TV

Airing Authenticity: Does “Ramy” Need to Be Real to Be Fun?

Ramy Youssef chooses not to adhere to a collective narrative, instead homing in on his personal experience.  Read more »

Viewers Over Decency: How “The Bachelor” Franchise Keeps Failing Its Leading Ladies

The Bachelor franchise is willing to toss women into the flames of abuse for bigger ratings. Has it even earned the right to tell the stories of these women if it won’t protect them? Read more »

From Lovable Brute to Aggressor: How “Stranger Things” Turned Jim Hopper Into an Abuser

The issue with Stranger Things is that its depiction of abuse seems unconscious and uncritical. A series that doesn’t recognize abuse only normalizes... Read more »

Scream On: “Big Little Lies” Shows That Abuse Doesn’t Always Die with the Abuser

Big Little Lies never lets us forget that it’s a show about the inextricable hold that domestic violence has on those who experience it, witness it, and survive it. Read more »

Fear of a Feminist Lens: How Emily Nussbaum Pioneered TV Criticism

Nussbaum provides a roadmap for how to talk about television with an openness that sheds the hand-wringing that has plagued television criticism since its conception. Read more »

Guilty Parties: “Big Little Lies’” Glorious Reflections on Female Penitence

There’s something aspirational about the way Big Little Lies imbues even the most dysfunctional situations with a gloss of camp-adjacent catharsis. Read more »

TV Has Shifted Our Cultural Perception of Who Has Abortions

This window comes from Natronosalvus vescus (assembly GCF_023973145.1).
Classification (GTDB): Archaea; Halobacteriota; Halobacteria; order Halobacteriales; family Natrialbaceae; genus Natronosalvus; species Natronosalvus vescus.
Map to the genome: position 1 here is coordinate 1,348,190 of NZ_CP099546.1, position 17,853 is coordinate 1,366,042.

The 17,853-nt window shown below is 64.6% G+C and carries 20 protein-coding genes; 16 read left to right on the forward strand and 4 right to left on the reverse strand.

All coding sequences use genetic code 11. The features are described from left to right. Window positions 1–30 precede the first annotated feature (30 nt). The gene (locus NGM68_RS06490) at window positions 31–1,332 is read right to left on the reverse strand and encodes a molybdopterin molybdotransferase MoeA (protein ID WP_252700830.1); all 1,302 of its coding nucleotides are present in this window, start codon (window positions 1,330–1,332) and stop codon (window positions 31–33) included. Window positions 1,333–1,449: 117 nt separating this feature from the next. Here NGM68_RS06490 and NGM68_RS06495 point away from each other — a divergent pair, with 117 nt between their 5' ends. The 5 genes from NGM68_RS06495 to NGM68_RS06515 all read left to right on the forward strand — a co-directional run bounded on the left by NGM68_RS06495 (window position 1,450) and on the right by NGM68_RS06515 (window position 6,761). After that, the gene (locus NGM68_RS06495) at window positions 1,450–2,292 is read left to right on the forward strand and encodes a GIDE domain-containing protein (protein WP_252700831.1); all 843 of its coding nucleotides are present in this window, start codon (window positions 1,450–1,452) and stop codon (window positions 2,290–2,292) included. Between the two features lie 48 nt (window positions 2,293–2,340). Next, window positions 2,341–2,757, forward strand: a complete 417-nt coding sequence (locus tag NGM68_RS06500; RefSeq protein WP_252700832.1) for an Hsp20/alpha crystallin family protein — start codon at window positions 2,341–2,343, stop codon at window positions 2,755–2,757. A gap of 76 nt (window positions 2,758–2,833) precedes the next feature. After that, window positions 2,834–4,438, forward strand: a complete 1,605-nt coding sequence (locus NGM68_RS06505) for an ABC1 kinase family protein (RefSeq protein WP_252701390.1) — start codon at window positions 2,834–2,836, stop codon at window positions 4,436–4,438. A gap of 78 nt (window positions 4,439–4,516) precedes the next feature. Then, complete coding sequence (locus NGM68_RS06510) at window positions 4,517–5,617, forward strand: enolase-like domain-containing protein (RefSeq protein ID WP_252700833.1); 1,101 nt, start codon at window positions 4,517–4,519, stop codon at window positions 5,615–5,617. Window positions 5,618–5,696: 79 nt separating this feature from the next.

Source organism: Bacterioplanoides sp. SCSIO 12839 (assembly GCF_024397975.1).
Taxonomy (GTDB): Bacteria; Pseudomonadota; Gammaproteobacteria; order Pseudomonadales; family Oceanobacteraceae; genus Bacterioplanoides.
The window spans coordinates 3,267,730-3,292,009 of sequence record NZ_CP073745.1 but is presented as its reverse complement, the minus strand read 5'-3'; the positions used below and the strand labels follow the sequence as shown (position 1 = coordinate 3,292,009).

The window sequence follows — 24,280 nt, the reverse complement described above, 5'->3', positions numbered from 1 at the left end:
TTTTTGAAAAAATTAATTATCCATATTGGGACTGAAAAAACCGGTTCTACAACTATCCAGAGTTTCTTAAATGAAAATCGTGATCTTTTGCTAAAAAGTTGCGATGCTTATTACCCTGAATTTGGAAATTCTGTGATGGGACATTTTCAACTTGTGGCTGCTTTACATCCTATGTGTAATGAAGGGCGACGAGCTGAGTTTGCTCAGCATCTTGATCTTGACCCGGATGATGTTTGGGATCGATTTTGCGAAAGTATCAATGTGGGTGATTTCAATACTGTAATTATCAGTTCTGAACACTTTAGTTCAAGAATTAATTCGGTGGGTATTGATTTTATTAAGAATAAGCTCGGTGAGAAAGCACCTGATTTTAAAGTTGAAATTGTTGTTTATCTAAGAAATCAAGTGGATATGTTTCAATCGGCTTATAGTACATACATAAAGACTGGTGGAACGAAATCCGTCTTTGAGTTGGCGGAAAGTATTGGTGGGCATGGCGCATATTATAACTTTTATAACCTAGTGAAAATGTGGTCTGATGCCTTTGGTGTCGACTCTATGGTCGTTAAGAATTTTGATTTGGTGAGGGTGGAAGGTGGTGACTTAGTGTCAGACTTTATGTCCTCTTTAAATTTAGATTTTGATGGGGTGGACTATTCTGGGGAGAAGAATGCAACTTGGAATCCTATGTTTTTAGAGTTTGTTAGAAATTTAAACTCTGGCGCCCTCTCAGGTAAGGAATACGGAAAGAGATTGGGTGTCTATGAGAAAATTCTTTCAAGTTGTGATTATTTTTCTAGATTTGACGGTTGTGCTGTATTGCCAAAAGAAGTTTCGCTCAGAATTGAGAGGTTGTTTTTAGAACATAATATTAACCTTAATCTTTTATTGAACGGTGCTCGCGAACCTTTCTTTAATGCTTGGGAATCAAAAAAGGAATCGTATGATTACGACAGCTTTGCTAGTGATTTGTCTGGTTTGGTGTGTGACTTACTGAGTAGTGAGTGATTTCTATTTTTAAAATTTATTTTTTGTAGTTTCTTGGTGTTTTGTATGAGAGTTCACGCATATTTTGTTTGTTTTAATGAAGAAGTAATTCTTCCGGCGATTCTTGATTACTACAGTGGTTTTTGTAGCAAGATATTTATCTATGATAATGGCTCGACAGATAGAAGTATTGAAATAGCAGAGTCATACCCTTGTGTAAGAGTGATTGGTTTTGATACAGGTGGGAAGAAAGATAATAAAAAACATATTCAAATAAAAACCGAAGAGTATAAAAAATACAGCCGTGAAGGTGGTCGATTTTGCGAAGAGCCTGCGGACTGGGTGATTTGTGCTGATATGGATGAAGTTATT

While TV shows are still learning how to tell accurate and authentic stories about marginalized people who have abortions, there have been a few examples that have had lasting impact. Read more »

The Category Is “That Bitch”: Angelica Ross on Candy Ferocity’s Fierce Season 2 Turn

This season, Candy still has had a lot to prove to a lot of people—and she’s not shying away from the challenge. Read more »

Swipe Left: When Marginalized TV Characters Turn to Dating Apps

For marginalized characters, small-screen depictions of dating apps are more regressive than excitingly futuristic. Read more »

Finding Power: In Netflix’s “Trinkets,” Young Women Steal Their Way to Autonomy

The young women of Netflix’s “Trinkets” break laws, but build each other. Read more »

Pages

What I Learned About Gender and Power from Sailor Moon

My life began in 1995 — the year I turned eight and became a divorced kid.    Read more »

Tina Belcher's Sexual Revolution

Tina Belcher breaks all the rules of network sitcoms. That's why she's wonderful.  Read more »

Eat, Pray, Spend: Priv-lit and the new, enlightened American dream

Priv-lit and the new, enlightened American dream. Read more »

Films and TV Portray Abortion as More Dangerous Than It Is

Films and television shows tend to present a skewed portrayal of abortion—when fictional movies and TV shows include a plotline about abortion... Read more »